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Displaying the Civil Rights Act, 1964

by on July 15, 2014


Today’s blog is written by Alan Walker, Archivist at the National Archives in College Park, Maryland

 

Only a short time after President Johnson signed the Civil Rights Act, the National Archives had it on exhibit. It made a big impression on visitors who came from across the country and around the world to view the document that would forever change the lives of Americans.

GSA News Release

GSA News Release

 

 

 

 

Visit of Mrs. Gladys Sheriff to National Archives, July 23, 1964. Viewing Civil Rights Act of 1964 exhibit, with a  visitor. Mrs. Sheriff is assistant librarian of Fourah Bay College, University College, Freetown, Sierra Leone.

Visit of Mrs. Gladys Sheriff to National Archives, July 23, 1964. Viewing Civil Rights Act of 1964 exhibit, with a visitor. Mrs. Sheriff is assistant librarian of Fourah Bay College, University College, Freetown, Sierra Leone.

 

 

The Act was first displayed in the Pennsylvania Avenue lobby of the Archives Building, then was moved to the Exhibition Hall behind the Rotunda when space for it became available. Here it is, as displayed in the lobby:

Civil Rights Act of 1964 on display at the National Archives in Washington, D. C.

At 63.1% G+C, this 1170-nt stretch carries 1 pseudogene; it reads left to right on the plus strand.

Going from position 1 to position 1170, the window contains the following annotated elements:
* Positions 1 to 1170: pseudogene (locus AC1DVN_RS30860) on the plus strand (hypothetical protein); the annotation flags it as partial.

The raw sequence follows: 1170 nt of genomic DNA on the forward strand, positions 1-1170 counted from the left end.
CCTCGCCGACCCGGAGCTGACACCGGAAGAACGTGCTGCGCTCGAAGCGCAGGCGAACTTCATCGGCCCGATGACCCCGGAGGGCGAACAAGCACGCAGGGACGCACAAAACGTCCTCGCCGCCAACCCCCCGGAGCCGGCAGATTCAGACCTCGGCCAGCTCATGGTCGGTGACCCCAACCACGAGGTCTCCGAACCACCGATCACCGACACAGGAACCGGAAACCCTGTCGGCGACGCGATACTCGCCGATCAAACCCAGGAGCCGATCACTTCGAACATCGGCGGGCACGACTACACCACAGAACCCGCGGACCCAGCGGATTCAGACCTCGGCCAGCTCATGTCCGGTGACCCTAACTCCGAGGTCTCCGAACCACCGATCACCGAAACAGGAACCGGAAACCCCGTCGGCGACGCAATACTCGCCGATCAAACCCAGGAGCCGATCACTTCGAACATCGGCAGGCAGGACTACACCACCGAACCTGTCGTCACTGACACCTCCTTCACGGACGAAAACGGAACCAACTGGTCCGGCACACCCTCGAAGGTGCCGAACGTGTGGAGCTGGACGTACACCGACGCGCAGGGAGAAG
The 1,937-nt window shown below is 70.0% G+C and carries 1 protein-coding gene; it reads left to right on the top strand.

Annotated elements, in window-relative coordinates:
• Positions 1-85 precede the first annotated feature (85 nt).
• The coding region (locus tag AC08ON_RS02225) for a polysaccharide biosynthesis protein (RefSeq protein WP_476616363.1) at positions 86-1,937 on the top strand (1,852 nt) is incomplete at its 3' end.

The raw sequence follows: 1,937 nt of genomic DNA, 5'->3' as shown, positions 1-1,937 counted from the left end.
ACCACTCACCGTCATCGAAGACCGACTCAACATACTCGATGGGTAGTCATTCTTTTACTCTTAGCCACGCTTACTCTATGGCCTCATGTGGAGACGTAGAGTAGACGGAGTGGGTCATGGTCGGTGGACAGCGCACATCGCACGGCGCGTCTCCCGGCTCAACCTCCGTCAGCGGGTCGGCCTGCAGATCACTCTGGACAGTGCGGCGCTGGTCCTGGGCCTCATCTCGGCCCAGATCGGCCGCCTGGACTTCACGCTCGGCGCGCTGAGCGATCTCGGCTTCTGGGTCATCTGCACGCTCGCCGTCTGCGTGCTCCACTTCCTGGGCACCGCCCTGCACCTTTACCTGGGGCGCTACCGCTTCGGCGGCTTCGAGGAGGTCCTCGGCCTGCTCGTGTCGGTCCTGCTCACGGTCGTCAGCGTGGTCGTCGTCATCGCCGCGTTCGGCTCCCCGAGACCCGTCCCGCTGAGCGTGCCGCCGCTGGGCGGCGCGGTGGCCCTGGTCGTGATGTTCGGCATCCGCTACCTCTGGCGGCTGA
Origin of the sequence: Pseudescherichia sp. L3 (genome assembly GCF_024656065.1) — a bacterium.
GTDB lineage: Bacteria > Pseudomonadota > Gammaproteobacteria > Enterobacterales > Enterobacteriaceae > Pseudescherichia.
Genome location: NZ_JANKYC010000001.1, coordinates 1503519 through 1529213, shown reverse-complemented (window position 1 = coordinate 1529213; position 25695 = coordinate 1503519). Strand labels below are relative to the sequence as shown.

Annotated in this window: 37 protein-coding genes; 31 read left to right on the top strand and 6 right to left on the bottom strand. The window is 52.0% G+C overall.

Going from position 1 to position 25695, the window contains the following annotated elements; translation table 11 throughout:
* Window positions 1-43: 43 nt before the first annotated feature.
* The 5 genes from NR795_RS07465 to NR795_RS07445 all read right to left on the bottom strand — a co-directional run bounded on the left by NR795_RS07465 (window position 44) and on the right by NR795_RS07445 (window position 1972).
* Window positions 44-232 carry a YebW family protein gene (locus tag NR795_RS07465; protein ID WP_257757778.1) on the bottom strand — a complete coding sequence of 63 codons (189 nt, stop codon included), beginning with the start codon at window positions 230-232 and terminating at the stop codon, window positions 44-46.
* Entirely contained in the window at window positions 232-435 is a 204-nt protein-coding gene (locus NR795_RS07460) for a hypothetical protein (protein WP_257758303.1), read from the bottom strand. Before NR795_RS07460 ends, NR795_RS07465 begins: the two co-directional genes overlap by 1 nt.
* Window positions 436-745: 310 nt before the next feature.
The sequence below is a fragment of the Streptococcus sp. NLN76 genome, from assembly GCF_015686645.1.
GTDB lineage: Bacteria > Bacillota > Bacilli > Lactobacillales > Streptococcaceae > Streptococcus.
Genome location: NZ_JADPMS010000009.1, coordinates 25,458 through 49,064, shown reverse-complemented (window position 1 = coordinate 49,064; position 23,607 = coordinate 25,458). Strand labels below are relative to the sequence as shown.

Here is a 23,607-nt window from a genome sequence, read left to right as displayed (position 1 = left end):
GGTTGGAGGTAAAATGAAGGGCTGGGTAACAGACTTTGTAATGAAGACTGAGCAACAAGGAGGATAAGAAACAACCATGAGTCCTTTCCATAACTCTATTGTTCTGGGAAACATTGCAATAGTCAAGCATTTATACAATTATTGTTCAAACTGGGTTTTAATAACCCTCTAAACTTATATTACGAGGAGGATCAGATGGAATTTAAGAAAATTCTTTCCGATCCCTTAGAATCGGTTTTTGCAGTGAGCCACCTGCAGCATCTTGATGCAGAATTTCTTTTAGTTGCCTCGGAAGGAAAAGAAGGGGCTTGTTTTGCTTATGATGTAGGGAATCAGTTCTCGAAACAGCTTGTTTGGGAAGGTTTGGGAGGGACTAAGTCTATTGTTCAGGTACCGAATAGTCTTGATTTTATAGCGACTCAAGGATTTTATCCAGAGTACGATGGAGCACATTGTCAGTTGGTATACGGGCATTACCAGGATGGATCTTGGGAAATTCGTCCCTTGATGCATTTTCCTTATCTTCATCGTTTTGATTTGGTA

Civil Rights Act of 1964 on display at the National Archives in Washington, D. C.

 

In August 1964, tour guides from the New York World’s Fair arrived for a visit, and the Civil Rights Act was a focal point.

Deputy Archivist Robert H. Bahmer with Foreign Tour Guides from the World's Fair, August 21, 1964

Deputy Archivist Robert H. Bahmer with Foreign Tour Guides from the World’s Fair, August 21, 1964

Crafted in a time of unspeakable violence and danger in the South, this document, so hardly fought and dearly bought, served as a sign of hope that things would get better.

 

***Pages of the Civil Rights Act of 1964 are currently on display through September 16, 2014 at the National Archives Museum, located on the National Mall at Constitution and 9th St., NW.*** Press Release


Comments

Alexis Hill July 15, 2014 at 10:14 AM

Another great piece of history on display!

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